This great news, thanks for a very detailed response, much appreciated.  I'd be up for being an early adopter of the electronics kit, and more than happy with you plan of locally sourcing the rest (which I prefer, especially as being in the UK means shipping is a pain).

The tracking notice says my Filastruder is in sitting in UK Customs (and has been since early on the 25th), so I am hoping to have it in my hands soon.  I have the day off work tomorrow to play with my toys, so hope it arrives in the morning!!

Keep us posted on the electronics progress.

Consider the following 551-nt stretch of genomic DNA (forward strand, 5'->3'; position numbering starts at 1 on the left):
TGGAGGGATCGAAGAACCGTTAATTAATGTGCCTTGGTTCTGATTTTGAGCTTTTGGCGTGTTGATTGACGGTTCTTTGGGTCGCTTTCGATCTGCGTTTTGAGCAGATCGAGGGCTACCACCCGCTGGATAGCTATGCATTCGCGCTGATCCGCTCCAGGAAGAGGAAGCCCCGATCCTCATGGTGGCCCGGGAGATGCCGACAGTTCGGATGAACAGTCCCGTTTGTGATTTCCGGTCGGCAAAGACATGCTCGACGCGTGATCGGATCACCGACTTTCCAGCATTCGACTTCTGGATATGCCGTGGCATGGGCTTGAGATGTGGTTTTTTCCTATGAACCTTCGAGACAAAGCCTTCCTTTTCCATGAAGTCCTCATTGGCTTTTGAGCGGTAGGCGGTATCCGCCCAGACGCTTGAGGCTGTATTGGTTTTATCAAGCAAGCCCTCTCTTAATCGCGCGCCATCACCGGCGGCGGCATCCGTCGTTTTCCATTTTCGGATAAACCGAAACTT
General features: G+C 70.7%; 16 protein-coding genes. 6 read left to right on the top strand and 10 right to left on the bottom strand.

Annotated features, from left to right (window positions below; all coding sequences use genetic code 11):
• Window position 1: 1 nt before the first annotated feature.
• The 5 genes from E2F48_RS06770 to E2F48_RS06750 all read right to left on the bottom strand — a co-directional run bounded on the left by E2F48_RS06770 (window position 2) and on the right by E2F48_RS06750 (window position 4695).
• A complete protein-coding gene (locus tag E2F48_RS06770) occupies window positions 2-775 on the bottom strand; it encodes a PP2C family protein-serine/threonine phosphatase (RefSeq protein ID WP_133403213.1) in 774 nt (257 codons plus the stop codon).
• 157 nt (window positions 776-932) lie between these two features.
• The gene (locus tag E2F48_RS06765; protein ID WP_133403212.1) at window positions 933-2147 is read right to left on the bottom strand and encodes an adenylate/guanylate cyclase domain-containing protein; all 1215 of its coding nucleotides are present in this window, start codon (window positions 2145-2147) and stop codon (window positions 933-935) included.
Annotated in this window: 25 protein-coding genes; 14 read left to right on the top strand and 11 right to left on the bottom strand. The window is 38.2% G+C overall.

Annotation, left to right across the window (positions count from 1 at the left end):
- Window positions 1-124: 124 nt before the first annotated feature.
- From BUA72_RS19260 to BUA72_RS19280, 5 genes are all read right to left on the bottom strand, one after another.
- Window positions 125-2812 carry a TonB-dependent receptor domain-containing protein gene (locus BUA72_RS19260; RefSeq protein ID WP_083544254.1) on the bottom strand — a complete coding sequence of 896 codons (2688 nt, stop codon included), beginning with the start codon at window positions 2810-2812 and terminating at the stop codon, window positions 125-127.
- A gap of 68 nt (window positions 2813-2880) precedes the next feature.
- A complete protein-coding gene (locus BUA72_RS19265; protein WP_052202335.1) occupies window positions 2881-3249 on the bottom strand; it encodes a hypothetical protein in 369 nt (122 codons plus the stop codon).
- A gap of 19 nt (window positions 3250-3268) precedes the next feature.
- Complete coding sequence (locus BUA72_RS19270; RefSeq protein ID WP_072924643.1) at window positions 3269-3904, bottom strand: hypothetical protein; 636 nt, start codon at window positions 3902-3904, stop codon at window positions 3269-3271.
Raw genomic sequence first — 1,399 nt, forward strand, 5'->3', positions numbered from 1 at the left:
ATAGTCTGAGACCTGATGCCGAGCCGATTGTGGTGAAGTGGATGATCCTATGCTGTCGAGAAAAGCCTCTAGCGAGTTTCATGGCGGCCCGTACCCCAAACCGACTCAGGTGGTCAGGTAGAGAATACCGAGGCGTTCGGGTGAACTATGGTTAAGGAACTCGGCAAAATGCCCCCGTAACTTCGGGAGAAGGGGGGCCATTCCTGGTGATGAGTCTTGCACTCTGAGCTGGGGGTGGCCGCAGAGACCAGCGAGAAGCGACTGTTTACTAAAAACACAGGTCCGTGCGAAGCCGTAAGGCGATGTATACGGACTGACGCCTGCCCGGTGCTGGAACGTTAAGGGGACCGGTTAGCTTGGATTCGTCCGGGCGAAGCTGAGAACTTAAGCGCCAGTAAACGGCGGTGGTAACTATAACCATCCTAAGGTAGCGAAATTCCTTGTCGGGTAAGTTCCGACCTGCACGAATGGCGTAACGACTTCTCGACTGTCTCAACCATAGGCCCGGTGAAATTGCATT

Masterbatch, ABS and PLA Pellets available for UK and Europe.


Re: Filament Winder


Do you believe the Filastruder has enough force to push plastic through a teflon tube?

The idea is to let the plastic turn solid by cooling in a high temperature PTFE tube.


Attach a section of teflon tube using a push connect fitting to the brass nozzle (M5 .8 threads)

http://shop.seemecnc.com/Push-To-Connec … -38830.htm

The inner tube would be 1.7 mm ID, 2.0mm OD: http://www.ebay.com/itm/230971933777?ss … 1497.l2649

The outer tube would be 2.0mm ID and 4.0mm OD: http://www.ebay.com/itm/321061055446?va … 1497.l2649

The plastic would cool in the tube and get pushed out as a solid 1.7mm filament. 

I suppose the tube could even be coiled to get it to wind around a spool.


Re: Filament Winder